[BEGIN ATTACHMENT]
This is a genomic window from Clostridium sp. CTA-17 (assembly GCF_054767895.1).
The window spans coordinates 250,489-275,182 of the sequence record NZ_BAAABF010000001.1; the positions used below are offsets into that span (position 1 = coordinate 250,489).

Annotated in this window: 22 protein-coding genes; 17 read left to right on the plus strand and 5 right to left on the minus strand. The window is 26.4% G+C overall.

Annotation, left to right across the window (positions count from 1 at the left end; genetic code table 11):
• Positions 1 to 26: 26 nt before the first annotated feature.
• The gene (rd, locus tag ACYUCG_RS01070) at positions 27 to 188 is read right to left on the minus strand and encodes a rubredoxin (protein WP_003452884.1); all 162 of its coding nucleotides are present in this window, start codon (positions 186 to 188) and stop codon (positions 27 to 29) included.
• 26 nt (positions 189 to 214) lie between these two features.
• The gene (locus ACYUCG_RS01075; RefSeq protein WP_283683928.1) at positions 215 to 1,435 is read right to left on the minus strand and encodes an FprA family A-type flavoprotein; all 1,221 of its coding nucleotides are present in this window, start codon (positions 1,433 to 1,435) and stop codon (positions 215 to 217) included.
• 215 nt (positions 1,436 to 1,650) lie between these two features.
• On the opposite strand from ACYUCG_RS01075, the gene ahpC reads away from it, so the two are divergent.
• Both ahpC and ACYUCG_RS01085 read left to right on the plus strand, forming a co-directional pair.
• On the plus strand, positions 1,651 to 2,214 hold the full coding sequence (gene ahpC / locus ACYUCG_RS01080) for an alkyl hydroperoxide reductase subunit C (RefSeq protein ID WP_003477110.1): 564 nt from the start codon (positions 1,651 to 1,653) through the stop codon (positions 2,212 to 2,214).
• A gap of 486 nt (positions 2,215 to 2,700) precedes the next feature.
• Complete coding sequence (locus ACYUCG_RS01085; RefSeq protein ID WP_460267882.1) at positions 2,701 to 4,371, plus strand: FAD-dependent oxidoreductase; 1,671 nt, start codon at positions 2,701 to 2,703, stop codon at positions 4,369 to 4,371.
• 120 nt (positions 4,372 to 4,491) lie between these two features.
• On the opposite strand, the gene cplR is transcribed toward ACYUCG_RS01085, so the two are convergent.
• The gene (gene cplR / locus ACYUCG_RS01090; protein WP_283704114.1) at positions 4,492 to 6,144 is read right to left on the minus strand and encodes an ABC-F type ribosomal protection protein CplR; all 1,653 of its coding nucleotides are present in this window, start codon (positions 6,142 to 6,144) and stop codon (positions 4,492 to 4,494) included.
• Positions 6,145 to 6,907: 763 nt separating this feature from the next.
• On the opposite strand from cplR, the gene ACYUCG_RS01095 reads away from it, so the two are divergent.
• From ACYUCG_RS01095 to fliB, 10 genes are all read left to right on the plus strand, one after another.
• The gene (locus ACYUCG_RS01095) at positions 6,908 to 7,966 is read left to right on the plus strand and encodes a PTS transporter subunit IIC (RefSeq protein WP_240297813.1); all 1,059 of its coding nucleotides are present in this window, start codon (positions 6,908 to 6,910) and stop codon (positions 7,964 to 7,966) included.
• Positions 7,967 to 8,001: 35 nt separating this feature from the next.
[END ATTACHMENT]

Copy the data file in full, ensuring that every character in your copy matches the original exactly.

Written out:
This is a genomic window from Clostridium sp. CTA-17 (assembly GCF_054767895.1).
The window spans coordinates 250,489-275,182 of the sequence record NZ_BAAABF010000001.1; the positions used below are offsets into that span (position 1 = coordinate 250,489).

Annotated in this window: 22 protein-coding genes; 17 read left to right on the plus strand and 5 right to left on the minus strand. The window is 26.4% G+C overall.

Annotation, left to right across the window (positions count from 1 at the left end; genetic code table 11):
• Positions 1 to 26: 26 nt before the first annotated feature.
• The gene (rd, locus tag ACYUCG_RS01070) at positions 27 to 188 is read right to left on the minus strand and encodes a rubredoxin (protein WP_003452884.1); all 162 of its coding nucleotides are present in this window, start codon (positions 186 to 188) and stop codon (positions 27 to 29) included.
• 26 nt (positions 189 to 214) lie between these two features.
• The gene (locus ACYUCG_RS01075; RefSeq protein WP_283683928.1) at positions 215 to 1,435 is read right to left on the minus strand and encodes an FprA family A-type flavoprotein; all 1,221 of its coding nucleotides are present in this window, start codon (positions 1,433 to 1,435) and stop codon (positions 215 to 217) included.
• 215 nt (positions 1,436 to 1,650) lie between these two features.
• On the opposite strand from ACYUCG_RS01075, the gene ahpC reads away from it, so the two are divergent.
• Both ahpC and ACYUCG_RS01085 read left to right on the plus strand, forming a co-directional pair.
• On the plus strand, positions 1,651 to 2,214 hold the full coding sequence (gene ahpC / locus ACYUCG_RS01080) for an alkyl hydroperoxide reductase subunit C (RefSeq protein ID WP_003477110.1): 564 nt from the start codon (positions 1,651 to 1,653) through the stop codon (positions 2,212 to 2,214).
• A gap of 486 nt (positions 2,215 to 2,700) precedes the next feature.
• Complete coding sequence (locus ACYUCG_RS01085; RefSeq protein ID WP_460267882.1) at positions 2,701 to 4,371, plus strand: FAD-dependent oxidoreductase; 1,671 nt, start codon at positions 2,701 to 2,703, stop codon at positions 4,369 to 4,371.
• 120 nt (positions 4,372 to 4,491) lie between these two features.
• On the opposite strand, the gene cplR is transcribed toward ACYUCG_RS01085, so the two are convergent.
• The gene (gene cplR / locus ACYUCG_RS01090; protein WP_283704114.1) at positions 4,492 to 6,144 is read right to left on the minus strand and encodes an ABC-F type ribosomal protection protein CplR; all 1,653 of its coding nucleotides are present in this window, start codon (positions 6,142 to 6,144) and stop codon (positions 4,492 to 4,494) included.
• Positions 6,145 to 6,907: 763 nt separating this feature from the next.
• On the opposite strand from cplR, the gene ACYUCG_RS01095 reads away from it, so the two are divergent.
• From ACYUCG_RS01095 to fliB, 10 genes are all read left to right on the plus strand, one after another.
• The gene (locus ACYUCG_RS01095) at positions 6,908 to 7,966 is read left to right on the plus strand and encodes a PTS transporter subunit IIC (RefSeq protein WP_240297813.1); all 1,059 of its coding nucleotides are present in this window, start codon (positions 6,908 to 6,910) and stop codon (positions 7,964 to 7,966) included.
• Positions 7,967 to 8,001: 35 nt separating this feature from the next.